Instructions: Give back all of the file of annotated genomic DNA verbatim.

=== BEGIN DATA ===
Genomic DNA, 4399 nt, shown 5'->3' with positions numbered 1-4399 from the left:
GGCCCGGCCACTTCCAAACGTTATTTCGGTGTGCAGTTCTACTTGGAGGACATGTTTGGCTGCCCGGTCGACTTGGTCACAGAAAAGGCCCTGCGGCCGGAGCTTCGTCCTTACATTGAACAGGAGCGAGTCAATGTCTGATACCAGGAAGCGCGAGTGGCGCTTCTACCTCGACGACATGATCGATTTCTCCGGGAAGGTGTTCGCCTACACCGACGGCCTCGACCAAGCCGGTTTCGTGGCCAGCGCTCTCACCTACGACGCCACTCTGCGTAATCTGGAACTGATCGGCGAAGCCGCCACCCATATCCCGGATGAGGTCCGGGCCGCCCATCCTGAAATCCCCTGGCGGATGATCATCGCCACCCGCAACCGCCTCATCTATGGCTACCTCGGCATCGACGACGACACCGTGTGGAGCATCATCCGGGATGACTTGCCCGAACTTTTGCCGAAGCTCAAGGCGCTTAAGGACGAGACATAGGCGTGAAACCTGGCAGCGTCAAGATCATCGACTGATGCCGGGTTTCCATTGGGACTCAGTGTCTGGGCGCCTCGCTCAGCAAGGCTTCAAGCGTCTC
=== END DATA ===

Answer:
Genomic DNA, 4399 nt, shown 5'->3' with positions numbered 1-4399 from the left:
GGCCCGGCCACTTCCAAACGTTATTTCGGTGTGCAGTTCTACTTGGAGGACATGTTTGGCTGCCCGGTCGACTTGGTCACAGAAAAGGCCCTGCGGCCGGAGCTTCGTCCTTACATTGAACAGGAGCGAGTCAATGTCTGATACCAGGAAGCGCGAGTGGCGCTTCTACCTCGACGACATGATCGATTTCTCCGGGAAGGTGTTCGCCTACACCGACGGCCTCGACCAAGCCGGTTTCGTGGCCAGCGCTCTCACCTACGACGCCACTCTGCGTAATCTGGAACTGATCGGCGAAGCCGCCACCCATATCCCGGATGAGGTCCGGGCCGCCCATCCTGAAATCCCCTGGCGGATGATCATCGCCACCCGCAACCGCCTCATCTATGGCTACCTCGGCATCGACGACGACACCGTGTGGAGCATCATCCGGGATGACTTGCCCGAACTTTTGCCGAAGCTCAAGGCGCTTAAGGACGAGACATAGGCGTGAAACCTGGCAGCGTCAAGATCATCGACTGATGCCGGGTTTCCATTGGGACTCAGTGTCTGGGCGCCTCGCTCAGCAAGGCTTCAAGCGTCTC